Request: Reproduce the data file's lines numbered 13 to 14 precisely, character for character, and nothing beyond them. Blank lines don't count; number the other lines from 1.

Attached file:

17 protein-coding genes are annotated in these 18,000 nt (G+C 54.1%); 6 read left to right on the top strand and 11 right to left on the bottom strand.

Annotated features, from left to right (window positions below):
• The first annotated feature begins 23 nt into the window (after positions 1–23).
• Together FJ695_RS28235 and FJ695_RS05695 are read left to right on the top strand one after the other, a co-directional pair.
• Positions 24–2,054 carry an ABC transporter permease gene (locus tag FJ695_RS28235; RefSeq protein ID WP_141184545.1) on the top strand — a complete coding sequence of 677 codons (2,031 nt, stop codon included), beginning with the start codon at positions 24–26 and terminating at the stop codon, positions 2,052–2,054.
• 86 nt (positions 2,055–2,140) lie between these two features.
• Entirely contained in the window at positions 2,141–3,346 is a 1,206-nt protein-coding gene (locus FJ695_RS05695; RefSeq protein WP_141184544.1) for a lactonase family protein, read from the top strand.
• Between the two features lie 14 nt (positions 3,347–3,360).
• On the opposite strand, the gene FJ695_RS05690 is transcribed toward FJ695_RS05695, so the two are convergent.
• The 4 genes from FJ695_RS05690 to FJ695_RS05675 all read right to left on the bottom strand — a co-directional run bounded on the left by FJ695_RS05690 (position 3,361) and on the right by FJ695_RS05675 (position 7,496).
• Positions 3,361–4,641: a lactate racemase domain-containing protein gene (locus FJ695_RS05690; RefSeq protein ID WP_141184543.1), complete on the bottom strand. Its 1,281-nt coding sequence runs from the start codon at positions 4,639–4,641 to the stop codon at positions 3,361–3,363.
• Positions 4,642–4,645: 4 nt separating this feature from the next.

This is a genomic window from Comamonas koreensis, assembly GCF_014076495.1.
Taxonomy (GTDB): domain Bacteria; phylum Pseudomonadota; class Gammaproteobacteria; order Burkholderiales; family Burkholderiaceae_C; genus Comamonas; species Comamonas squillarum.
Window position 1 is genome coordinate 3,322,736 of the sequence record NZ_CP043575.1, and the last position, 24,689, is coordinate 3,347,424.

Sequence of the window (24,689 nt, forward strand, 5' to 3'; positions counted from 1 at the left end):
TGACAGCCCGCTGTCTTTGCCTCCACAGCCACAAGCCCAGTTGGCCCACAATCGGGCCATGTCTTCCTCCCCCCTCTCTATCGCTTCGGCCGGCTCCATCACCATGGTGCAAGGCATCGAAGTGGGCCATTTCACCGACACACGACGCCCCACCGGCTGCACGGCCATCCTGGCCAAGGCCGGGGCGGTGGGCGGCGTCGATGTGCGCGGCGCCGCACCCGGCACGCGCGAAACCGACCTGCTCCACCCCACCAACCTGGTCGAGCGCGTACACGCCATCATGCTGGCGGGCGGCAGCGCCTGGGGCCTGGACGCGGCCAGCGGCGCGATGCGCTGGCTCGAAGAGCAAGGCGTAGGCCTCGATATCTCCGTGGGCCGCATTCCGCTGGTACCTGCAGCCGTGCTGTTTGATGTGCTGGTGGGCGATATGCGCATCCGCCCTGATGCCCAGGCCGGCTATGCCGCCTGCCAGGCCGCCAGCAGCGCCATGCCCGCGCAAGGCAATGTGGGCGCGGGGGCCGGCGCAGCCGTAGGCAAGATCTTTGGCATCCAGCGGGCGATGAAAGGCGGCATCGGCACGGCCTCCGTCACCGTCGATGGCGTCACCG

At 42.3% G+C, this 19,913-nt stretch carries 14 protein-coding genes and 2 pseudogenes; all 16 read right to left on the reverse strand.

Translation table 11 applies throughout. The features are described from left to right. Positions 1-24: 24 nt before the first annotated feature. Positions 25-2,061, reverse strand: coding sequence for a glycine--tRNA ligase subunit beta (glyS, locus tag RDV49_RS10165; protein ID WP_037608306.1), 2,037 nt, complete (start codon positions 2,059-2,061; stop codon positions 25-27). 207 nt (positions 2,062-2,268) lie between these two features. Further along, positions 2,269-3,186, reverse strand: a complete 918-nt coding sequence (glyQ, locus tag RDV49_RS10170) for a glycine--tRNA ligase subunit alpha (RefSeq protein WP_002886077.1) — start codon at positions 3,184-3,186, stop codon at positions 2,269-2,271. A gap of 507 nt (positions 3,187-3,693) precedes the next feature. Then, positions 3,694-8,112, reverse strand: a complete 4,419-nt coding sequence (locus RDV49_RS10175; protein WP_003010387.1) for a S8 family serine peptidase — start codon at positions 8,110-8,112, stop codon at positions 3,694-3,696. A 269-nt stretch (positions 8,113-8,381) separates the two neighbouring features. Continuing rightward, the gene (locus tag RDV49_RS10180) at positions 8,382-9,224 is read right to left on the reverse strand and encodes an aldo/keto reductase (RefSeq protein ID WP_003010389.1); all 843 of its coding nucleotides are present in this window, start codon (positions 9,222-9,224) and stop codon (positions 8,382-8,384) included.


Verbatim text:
This is a genomic window from Comamonas koreensis, assembly GCF_014076495.1.
Taxonomy (GTDB): domain Bacteria; phylum Pseudomonadota; class Gammaproteobacteria; order Burkholderiales; family Burkholderiaceae_C; genus Comamonas; species Comamonas squillarum.